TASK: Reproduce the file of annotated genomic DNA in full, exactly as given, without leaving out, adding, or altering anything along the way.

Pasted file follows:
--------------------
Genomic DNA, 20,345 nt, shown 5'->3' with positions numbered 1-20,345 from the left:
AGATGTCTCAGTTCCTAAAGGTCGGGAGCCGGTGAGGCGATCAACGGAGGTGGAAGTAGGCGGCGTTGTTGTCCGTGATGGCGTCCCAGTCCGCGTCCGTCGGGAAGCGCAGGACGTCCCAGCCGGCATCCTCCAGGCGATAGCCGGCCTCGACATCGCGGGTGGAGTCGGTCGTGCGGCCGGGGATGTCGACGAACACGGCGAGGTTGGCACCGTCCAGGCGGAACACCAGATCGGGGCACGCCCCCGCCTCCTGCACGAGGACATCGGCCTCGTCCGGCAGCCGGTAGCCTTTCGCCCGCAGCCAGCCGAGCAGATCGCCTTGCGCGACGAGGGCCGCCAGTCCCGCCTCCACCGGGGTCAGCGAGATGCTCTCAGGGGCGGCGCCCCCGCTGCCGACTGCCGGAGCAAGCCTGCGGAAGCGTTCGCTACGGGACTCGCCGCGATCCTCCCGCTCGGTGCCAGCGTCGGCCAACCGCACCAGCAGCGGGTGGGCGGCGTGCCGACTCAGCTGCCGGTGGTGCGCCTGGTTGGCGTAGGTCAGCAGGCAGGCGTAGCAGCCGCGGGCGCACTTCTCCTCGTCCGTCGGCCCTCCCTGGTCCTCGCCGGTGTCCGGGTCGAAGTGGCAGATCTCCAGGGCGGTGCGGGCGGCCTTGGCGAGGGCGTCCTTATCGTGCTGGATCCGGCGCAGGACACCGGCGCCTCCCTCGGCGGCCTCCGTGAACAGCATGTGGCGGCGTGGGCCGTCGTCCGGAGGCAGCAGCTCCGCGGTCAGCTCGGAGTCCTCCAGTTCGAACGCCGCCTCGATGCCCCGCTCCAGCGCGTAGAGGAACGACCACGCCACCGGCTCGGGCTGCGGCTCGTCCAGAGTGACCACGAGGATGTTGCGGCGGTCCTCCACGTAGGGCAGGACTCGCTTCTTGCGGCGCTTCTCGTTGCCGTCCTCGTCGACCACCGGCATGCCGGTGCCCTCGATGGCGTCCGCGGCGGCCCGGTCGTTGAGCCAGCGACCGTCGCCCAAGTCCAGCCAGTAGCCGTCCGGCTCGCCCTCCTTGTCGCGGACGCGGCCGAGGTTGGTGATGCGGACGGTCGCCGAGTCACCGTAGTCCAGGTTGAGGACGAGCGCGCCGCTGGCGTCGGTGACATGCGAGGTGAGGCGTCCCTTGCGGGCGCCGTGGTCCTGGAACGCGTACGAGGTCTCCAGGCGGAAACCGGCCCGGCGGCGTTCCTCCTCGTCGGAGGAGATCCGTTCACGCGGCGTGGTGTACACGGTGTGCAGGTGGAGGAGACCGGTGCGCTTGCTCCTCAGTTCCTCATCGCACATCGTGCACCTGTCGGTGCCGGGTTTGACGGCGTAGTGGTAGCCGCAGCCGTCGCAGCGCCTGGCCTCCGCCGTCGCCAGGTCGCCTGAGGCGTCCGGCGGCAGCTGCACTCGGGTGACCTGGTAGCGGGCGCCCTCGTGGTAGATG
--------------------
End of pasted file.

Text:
Genomic DNA, 20,345 nt, shown 5'->3' with positions numbered 1-20,345 from the left:
AGATGTCTCAGTTCCTAAAGGTCGGGAGCCGGTGAGGCGATCAACGGAGGTGGAAGTAGGCGGCGTTGTTGTCCGTGATGGCGTCCCAGTCCGCGTCCGTCGGGAAGCGCAGGACGTCCCAGCCGGCATCCTCCAGGCGATAGCCGGCCTCGACATCGCGGGTGGAGTCGGTCGTGCGGCCGGGGATGTCGACGAACACGGCGAGGTTGGCACCGTCCAGGCGGAACACCAGATCGGGGCACGCCCCCGCCTCCTGCACGAGGACATCGGCCTCGTCCGGCAGCCGGTAGCCTTTCGCCCGCAGCCAGCCGAGCAGATCGCCTTGCGCGACGAGGGCCGCCAGTCCCGCCTCCACCGGGGTCAGCGAGATGCTCTCAGGGGCGGCGCCCCCGCTGCCGACTGCCGGAGCAAGCCTGCGGAAGCGTTCGCTACGGGACTCGCCGCGATCCTCCCGCTCGGTGCCAGCGTCGGCCAACCGCACCAGCAGCGGGTGGGCGGCGTGCCGACTCAGCTGCCGGTGGTGCGCCTGGTTGGCGTAGGTCAGCAGGCAGGCGTAGCAGCCGCGGGCGCACTTCTCCTCGTCCGTCGGCCCTCCCTGGTCCTCGCCGGTGTCCGGGTCGAAGTGGCAGATCTCCAGGGCGGTGCGGGCGGCCTTGGCGAGGGCGTCCTTATCGTGCTGGATCCGGCGCAGGACACCGGCGCCTCCCTCGGCGGCCTCCGTGAACAGCATGTGGCGGCGTGGGCCGTCGTCCGGAGGCAGCAGCTCCGCGGTCAGCTCGGAGTCCTCCAGTTCGAACGCCGCCTCGATGCCCCGCTCCAGCGCGTAGAGGAACGACCACGCCACCGGCTCGGGCTGCGGCTCGTCCAGAGTGACCACGAGGATGTTGCGGCGGTCCTCCACGTAGGGCAGGACTCGCTTCTTGCGGCGCTTCTCGTTGCCGTCCTCGTCGACCACCGGCATGCCGGTGCCCTCGATGGCGTCCGCGGCGGCCCGGTCGTTGAGCCAGCGACCGTCGCCCAAGTCCAGCCAGTAGCCGTCCGGCTCGCCCTCCTTGTCGCGGACGCGGCCGAGGTTGGTGATGCGGACGGTCGCCGAGTCACCGTAGTCCAGGTTGAGGACGAGCGCGCCGCTGGCGTCGGTGACATGCGAGGTGAGGCGTCCCTTGCGGGCGCCGTGGTCCTGGAACGCGTACGAGGTCTCCAGGCGGAAACCGGCCCGGCGGCGTTCCTCCTCGTCGGAGGAGATCCGTTCACGCGGCGTGGTGTACACGGTGTGCAGGTGGAGGAGACCGGTGCGCTTGCTCCTCAGTTCCTCATCGCACATCGTGCACCTGTCGGTGCCGGGTTTGACGGCGTAGTGGTAGCCGCAGCCGTCGCAGCGCCTGGCCTCCGCCGTCGCCAGGTCGCCTGAGGCGTCCGGCGGCAGCTGCACTCGGGTGACCTGGTAGCGGGCGCCCTCGTGGTAGATG